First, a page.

Buying Other Tech Devices: TV Buying Guide

Lesson 1: TV Buying Guide

TV buying guide

Graphic of pets enjoying a new TV

TVs have changed a lot over the past few years. There are many new technologies designed to make TVs look great, and prices have continued to drop year after year. However, because the technology is moving so quickly, you may notice a lot of new terms like 4K, OLED, and HDR. We've created this guide to help you make sense of it all, so you can shop with confidence.

Choosing the TV that's right for you

You don't necessarily need a TV with all of the latest features. Many budget-friendly TVs have very good picture quality, and they are a fraction of the cost of high-end TVs. You should consider your needs and budget to find the TV that's right for you.


Image of two different TVs

The size of the TV is one of the most important considerations. A larger TV will make movies more immersive, sports more exciting, and commercials more … commercial-y. Although larger TVs are more expensive, they are much cheaper than they used to be. For example, some 55-inch TVs can be found for less than $400.

When choosing a size, note that the viewing distance will affect how large the TV looks. If you sit farther away, you may want to buy a larger TV.


Resolution is a measure of how much detail a screen can display. Most new TVs have one of the following resolutions:

  • 4K Ultra HD (3,840 x 2,160 pixels)
  • 1080p (1,920 x 1,080 pixels)
  • 720p (1,280 x 720 pixels)

For most people, 1080p offers enough detail to make movies and TV shows look great. However, 4K Ultra HD TVs are becoming increasingly common, and they may not be much more expensive than 1080p TVs. Depending on the size of the TV and your viewing distance, 4K may not be noticeably better, so keep this in mind when deciding whether to upgrade.

For more information, read our article on understanding TV resolutions.


LED and OLED refer to the way the pixels are illuminated on the screen. Despite the similar names, they use very different technologies:

  • LED screens use a backlight to illuminate the pixels. Because the backlight can bleed through to all parts of the screen, this can cause problems with contrast. Some LED TVs solve this by using local dimming, which varies the backlight for different parts of the screen.
  • OLED screens don’t need a backlight because the pixels themselves generate light. Because the brightness of each pixel is precisely controlled, OLED TVs have excellent contrast. They can also be built thinner than LED TVs, and some of them are even curved, as shown below.
Photo of curved OLED TV

LED is probably the best choice for most people, as OLED is still very expensive (most OLED TVs are $2,000 and up). However, OLED offers a huge boost in quality, so as prices come down it will probably become a better option.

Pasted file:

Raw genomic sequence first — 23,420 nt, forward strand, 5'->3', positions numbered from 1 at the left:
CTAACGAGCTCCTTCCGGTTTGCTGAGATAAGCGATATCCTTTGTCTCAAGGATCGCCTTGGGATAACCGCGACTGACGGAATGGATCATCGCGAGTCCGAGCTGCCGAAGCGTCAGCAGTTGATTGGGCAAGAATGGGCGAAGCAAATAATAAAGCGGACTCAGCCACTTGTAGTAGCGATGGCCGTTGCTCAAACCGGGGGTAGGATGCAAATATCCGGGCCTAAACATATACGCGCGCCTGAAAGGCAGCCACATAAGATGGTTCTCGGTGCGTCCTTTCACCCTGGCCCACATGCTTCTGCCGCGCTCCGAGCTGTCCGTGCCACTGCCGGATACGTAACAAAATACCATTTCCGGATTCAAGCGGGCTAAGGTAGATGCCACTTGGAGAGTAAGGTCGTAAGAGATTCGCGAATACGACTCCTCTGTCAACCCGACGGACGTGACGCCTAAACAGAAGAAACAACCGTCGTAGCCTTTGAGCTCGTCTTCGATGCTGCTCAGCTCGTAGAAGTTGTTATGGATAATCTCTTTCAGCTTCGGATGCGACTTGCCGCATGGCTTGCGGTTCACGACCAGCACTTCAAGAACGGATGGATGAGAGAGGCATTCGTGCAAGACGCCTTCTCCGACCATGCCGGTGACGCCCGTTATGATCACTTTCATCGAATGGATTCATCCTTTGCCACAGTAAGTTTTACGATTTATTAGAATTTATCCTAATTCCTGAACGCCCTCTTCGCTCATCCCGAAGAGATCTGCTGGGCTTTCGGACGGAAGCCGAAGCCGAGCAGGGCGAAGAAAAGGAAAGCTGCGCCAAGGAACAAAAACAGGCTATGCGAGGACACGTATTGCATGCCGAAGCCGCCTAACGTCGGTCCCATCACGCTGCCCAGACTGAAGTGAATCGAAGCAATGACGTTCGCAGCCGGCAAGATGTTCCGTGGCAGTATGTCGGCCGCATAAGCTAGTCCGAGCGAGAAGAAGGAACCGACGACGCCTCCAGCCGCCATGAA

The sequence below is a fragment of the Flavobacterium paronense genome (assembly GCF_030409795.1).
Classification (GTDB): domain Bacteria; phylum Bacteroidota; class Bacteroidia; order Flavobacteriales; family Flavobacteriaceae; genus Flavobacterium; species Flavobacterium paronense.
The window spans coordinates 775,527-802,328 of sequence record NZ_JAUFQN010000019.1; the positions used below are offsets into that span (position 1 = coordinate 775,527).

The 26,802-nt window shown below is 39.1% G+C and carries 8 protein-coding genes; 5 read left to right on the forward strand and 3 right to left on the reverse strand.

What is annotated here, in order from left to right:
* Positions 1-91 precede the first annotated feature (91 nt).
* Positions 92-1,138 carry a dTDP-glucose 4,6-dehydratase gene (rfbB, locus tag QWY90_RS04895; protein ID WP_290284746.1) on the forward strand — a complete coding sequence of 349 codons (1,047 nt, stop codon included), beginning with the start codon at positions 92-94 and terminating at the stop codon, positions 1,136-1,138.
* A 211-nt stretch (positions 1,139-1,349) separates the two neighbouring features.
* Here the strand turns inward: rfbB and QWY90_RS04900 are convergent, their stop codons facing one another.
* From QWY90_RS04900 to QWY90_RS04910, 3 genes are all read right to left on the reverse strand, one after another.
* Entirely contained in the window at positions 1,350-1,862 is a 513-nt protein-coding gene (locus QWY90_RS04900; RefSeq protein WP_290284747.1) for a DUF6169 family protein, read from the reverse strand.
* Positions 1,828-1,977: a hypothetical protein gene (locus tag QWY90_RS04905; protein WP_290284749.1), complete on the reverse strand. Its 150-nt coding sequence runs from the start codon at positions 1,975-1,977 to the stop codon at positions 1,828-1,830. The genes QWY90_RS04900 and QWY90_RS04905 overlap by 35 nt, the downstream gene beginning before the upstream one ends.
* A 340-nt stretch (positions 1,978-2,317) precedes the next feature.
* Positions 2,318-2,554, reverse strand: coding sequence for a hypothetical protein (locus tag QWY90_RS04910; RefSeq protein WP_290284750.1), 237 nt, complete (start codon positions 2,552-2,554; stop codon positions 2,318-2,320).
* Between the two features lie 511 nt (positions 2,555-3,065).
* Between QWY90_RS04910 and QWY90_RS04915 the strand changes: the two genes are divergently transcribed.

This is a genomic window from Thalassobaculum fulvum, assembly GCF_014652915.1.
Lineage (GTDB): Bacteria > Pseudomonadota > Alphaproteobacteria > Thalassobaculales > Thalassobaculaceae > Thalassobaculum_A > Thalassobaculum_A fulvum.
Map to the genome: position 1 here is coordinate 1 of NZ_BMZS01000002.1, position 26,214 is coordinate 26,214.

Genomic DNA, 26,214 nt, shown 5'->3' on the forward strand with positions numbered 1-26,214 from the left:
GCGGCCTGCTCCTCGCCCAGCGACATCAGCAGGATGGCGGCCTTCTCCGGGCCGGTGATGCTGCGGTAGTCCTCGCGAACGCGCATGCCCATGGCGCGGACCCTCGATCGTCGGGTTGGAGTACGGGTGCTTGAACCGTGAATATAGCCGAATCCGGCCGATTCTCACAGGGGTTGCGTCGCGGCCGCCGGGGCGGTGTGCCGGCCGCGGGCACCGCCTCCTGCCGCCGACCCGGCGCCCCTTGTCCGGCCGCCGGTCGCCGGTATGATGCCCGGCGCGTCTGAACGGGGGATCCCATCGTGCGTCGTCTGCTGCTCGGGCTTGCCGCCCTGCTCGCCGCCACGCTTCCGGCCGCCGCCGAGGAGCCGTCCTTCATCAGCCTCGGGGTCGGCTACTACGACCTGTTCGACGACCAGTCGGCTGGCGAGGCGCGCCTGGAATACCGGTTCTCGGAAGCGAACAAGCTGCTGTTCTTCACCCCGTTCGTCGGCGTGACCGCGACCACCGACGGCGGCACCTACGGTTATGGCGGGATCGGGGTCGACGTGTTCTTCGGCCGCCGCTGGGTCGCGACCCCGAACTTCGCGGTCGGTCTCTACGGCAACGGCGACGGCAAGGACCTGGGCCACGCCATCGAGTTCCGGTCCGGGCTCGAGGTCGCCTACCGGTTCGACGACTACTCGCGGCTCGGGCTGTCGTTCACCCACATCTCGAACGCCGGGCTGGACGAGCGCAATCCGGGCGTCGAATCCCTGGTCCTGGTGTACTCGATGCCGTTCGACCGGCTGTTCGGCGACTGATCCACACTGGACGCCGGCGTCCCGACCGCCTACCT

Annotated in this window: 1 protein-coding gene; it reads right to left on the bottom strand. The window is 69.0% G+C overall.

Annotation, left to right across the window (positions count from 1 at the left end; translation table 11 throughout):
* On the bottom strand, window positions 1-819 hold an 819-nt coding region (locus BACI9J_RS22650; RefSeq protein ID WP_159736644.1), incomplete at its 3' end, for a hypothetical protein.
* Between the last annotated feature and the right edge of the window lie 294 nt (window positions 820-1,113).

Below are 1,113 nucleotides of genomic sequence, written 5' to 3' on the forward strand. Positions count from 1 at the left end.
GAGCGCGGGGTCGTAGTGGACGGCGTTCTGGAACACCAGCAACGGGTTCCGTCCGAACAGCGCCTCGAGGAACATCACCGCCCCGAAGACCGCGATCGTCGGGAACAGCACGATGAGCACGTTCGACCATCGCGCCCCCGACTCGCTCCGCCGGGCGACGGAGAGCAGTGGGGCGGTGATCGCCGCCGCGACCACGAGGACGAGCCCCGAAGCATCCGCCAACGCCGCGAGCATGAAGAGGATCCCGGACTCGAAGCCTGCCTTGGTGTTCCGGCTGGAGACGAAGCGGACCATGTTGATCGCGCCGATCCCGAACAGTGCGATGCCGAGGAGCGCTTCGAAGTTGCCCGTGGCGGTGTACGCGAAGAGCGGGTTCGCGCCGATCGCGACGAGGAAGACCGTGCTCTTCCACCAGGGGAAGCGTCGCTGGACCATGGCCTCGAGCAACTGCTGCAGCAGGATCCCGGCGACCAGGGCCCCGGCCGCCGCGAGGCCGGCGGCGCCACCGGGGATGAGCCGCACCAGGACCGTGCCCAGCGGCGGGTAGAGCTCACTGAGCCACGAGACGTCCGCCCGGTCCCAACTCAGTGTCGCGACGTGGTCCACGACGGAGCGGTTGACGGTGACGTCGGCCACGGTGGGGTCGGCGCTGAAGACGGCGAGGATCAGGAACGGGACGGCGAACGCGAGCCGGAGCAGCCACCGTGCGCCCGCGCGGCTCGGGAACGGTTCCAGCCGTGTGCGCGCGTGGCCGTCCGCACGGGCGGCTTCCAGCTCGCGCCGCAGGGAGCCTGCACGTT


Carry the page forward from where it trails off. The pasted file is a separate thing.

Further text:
HDR (High Dynamic Range) is a feature that allows a TV to display a wider range of brightness and color, creating a more vivid image. To get the most out of an HDR TV, you’ll need to watch HDR content. Netflix, Amazon, and YouTube offer some HDR content, but it’s still fairly rare. However, even non-HDR content may look better on an HDR TV due to the enhanced contrast and color.

More HDR content will appear soon, so an HDR TV may be worth the extra money. Just look for a TV with either HDR or Ultra HD Premium in the description.

Refresh rate

The refresh rate is a measure of how quickly the TV can change the picture on the screen. For many years, the standard has been 60Hz (or 60 times per second), which is enough to display any movie or TV show. However, a higher refresh rate allows the TV to show fast motion more clearly (which is ideal for sports), and it can also display movies more accurately and smoothly. If it’s within your budget, you should look for a TV with a 120Hz refresh rate or higher.

Unfortunately, most TV manufacturers use misleading terms like effective refresh rate or motion rate to fudge the numbers. For example, a 120Hz effective refresh rate may actually be 60Hz. You may need to do some research to find the actual refresh rate.

Smart TVs

Photo of smart TV

A smart TV has built-in apps that connect to the Internet and allow you to stream videos, listen to music, and more. For example, if you have a Netflix account, you can use the Netflix app to watch shows and movies. Some apps, such as YouTube and Crackle, are free to use and do not require a subscription.

The downside is that smart TVs often have privacy issues. They can track your viewing habits and even record your conversations. In many cases, this data is sold to third-party companies. You may be able to opt out of these features, but the process varies depending on the brand.

Many people recommend using a separate set-top streaming box (such as a Roku) instead of buying a smart TV. These devices allow you to use streaming services on any TV, and they tend to be less invasive of your privacy—although they may still track your viewing habits. In addition, their apps are usually better designed and less buggy than smart TV apps.

HDMI ports

If you want to connect a Blu-ray player, DVR, or game console to your TV, you’ll usually plug them into the HDMI ports. To cut costs, some TVs have fewer HDMI ports, so you should make sure the TV has enough HDMI ports to connect all of your devices.

More resources

Looking for more detailed information to help you choose a TV? Check out the sites below: